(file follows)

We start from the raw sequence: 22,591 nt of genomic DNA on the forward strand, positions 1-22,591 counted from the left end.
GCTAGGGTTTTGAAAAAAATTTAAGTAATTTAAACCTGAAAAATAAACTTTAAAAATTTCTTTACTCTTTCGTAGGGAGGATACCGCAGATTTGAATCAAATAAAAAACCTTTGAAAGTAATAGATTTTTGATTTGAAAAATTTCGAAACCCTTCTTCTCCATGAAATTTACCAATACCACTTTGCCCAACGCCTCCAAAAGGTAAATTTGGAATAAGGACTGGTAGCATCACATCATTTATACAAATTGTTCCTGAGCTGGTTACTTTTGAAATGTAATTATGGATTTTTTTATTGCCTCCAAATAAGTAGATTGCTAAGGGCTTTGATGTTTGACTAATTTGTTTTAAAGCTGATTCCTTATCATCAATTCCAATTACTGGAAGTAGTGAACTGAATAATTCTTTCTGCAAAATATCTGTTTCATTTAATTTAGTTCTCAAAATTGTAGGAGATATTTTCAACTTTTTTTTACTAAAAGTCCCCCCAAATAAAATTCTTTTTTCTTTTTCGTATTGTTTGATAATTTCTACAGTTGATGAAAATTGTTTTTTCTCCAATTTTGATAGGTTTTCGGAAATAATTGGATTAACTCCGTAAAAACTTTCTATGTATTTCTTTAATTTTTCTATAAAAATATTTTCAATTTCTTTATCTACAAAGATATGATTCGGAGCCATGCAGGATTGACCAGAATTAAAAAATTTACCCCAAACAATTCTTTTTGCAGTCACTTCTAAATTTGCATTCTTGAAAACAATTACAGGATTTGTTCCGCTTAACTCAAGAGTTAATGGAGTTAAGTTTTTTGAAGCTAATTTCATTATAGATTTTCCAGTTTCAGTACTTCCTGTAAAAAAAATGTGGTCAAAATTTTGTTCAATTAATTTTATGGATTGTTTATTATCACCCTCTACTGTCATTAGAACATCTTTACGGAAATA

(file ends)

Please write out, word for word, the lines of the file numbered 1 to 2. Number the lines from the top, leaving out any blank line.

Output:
We start from the raw sequence: 22,591 nt of genomic DNA on the forward strand, positions 1-22,591 counted from the left end.
GCTAGGGTTTTGAAAAAAATTTAAGTAATTTAAACCTGAAAAATAAACTTTAAAAATTTCTTTACTCTTTCGTAGGGAGGATACCGCAGATTTGAATCAAATAAAAAACCTTTGAAAGTAATAGATTTTTGATTTGAAAAATTTCGAAACCCTTCTTCTCCATGAAATTTACCAATACCACTTTGCCCAACGCCTCCAAAAGGTAAATTTGGAATAAGGACTGGTAGCATCACATCATTTATACAAATTGTTCCTGAGCTGGTTACTTTTGAAATGTAATTATGGATTTTTTTATTGCCTCCAAATAAGTAGATTGCTAAGGGCTTTGATGTTTGACTAATTTGTTTTAAAGCTGATTCCTTATCATCAATTCCAATTACTGGAAGTAGTGAACTGAATAATTCTTTCTGCAAAATATCTGTTTCATTTAATTTAGTTCTCAAAATTGTAGGAGATATTTTCAACTTTTTTTTACTAAAAGTCCCCCCAAATAAAATTCTTTTTTCTTTTTCGTATTGTTTGATAATTTCTACAGTTGATGAAAATTGTTTTTTCTCCAATTTTGATAGGTTTTCGGAAATAATTGGATTAACTCCGTAAAAACTTTCTATGTATTTCTTTAATTTTTCTATAAAAATATTTTCAATTTCTTTATCTACAAAGATATGATTCGGAGCCATGCAGGATTGACCAGAATTAAAAAATTTACCCCAAACAATTCTTTTTGCAGTCACTTCTAAATTTGCATTCTTGAAAACAATTACAGGATTTGTTCCGCTTAACTCAAGAGTTAATGGAGTTAAGTTTTTTGAAGCTAATTTCATTATAGATTTTCCAGTTTCAGTACTTCCTGTAAAAAAAATGTGGTCAAAATTTTGTTCAATTAATTTTATGGATTGTTTATTATCACCCTCTACTGTCATTAGAACATCTTTACGGAAATA